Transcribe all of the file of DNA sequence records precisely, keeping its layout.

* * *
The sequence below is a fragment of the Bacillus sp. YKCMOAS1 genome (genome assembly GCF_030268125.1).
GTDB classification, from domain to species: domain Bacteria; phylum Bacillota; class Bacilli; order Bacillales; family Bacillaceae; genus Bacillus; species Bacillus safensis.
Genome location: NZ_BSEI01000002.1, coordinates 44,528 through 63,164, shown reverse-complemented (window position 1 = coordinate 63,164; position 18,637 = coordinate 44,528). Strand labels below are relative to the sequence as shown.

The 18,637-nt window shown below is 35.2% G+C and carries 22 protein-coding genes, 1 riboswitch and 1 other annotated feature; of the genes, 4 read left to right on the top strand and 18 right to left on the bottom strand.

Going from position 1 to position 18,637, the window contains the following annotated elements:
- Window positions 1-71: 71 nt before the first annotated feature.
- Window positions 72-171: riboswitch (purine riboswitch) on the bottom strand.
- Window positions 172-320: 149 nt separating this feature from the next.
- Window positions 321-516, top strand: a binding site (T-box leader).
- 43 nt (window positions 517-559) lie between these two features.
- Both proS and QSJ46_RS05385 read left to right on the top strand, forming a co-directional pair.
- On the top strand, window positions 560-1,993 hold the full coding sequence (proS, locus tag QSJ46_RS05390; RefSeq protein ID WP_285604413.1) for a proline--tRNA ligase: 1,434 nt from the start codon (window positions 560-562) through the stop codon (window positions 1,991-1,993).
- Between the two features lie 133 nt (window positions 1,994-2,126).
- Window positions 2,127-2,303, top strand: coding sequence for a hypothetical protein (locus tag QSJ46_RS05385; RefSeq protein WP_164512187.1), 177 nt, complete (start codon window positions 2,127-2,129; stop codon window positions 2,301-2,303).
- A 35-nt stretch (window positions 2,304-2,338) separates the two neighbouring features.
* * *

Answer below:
The sequence below is a fragment of the Bacillus sp. YKCMOAS1 genome (genome assembly GCF_030268125.1).
GTDB classification, from domain to species: domain Bacteria; phylum Bacillota; class Bacilli; order Bacillales; family Bacillaceae; genus Bacillus; species Bacillus safensis.
Genome location: NZ_BSEI01000002.1, coordinates 44,528 through 63,164, shown reverse-complemented (window position 1 = coordinate 63,164; position 18,637 = coordinate 44,528). Strand labels below are relative to the sequence as shown.

The 18,637-nt window shown below is 35.2% G+C and carries 22 protein-coding genes, 1 riboswitch and 1 other annotated feature; of the genes, 4 read left to right on the top strand and 18 right to left on the bottom strand.

Going from position 1 to position 18,637, the window contains the following annotated elements:
- Window positions 1-71: 71 nt before the first annotated feature.
- Window positions 72-171: riboswitch (purine riboswitch) on the bottom strand.
- Window positions 172-320: 149 nt separating this feature from the next.
- Window positions 321-516, top strand: a binding site (T-box leader).
- 43 nt (window positions 517-559) lie between these two features.
- Both proS and QSJ46_RS05385 read left to right on the top strand, forming a co-directional pair.
- On the top strand, window positions 560-1,993 hold the full coding sequence (proS, locus tag QSJ46_RS05390; RefSeq protein ID WP_285604413.1) for a proline--tRNA ligase: 1,434 nt from the start codon (window positions 560-562) through the stop codon (window positions 1,991-1,993).
- Between the two features lie 133 nt (window positions 1,994-2,126).
- Window positions 2,127-2,303, top strand: coding sequence for a hypothetical protein (locus tag QSJ46_RS05385; RefSeq protein WP_164512187.1), 177 nt, complete (start codon window positions 2,127-2,129; stop codon window positions 2,301-2,303).
- A 35-nt stretch (window positions 2,304-2,338) separates the two neighbouring features.